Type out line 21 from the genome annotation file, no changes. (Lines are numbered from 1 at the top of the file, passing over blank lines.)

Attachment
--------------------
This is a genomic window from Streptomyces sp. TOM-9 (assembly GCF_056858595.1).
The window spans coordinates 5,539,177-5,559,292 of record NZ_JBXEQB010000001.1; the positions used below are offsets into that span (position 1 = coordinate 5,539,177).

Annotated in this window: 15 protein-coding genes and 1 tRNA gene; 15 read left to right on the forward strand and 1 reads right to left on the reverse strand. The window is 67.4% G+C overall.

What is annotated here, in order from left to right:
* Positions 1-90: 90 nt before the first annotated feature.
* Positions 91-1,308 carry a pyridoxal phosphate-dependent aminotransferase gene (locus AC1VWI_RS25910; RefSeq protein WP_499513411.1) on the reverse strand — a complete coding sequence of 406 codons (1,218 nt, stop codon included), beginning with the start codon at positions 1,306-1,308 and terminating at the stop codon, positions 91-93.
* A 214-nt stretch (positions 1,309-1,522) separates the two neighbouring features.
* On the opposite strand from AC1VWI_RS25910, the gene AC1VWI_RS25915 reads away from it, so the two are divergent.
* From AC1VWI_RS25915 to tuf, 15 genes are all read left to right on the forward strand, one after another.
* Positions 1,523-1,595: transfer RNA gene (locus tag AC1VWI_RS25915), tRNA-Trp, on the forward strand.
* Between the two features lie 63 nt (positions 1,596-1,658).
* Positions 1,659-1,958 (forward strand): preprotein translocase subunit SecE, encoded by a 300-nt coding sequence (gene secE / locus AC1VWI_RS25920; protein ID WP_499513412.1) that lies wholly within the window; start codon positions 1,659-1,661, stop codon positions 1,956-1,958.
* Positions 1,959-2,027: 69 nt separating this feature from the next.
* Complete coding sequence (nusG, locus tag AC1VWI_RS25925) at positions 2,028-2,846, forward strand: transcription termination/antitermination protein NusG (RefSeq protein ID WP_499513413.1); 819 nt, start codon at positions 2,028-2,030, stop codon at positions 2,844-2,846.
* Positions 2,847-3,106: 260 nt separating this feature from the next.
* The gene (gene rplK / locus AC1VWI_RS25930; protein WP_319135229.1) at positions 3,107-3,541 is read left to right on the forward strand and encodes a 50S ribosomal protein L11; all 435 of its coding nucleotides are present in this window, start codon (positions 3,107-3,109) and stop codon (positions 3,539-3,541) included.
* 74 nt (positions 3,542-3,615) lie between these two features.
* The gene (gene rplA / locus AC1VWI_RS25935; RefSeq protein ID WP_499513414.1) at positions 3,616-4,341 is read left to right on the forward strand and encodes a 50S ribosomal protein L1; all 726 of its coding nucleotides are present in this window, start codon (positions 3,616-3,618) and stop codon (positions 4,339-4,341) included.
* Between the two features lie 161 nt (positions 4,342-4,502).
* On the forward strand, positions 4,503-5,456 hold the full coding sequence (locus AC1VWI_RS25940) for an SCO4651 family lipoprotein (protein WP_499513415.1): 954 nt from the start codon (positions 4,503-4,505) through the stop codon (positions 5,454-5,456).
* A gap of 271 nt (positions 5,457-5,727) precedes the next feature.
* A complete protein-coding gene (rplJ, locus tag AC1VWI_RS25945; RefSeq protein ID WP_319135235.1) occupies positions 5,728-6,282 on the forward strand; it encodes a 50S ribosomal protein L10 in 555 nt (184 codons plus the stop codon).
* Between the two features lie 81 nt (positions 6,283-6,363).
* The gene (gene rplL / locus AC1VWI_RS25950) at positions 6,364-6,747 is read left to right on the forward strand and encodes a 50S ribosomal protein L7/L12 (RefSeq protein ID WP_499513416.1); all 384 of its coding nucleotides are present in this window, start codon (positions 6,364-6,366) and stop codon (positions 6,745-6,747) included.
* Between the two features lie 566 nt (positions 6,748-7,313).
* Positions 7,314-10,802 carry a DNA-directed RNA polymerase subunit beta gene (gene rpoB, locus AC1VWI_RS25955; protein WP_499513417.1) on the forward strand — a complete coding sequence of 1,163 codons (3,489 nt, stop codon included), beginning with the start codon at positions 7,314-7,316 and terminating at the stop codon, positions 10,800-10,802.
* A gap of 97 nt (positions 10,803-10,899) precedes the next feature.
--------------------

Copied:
* A gap of 271 nt (positions 5,457-5,727) precedes the next feature.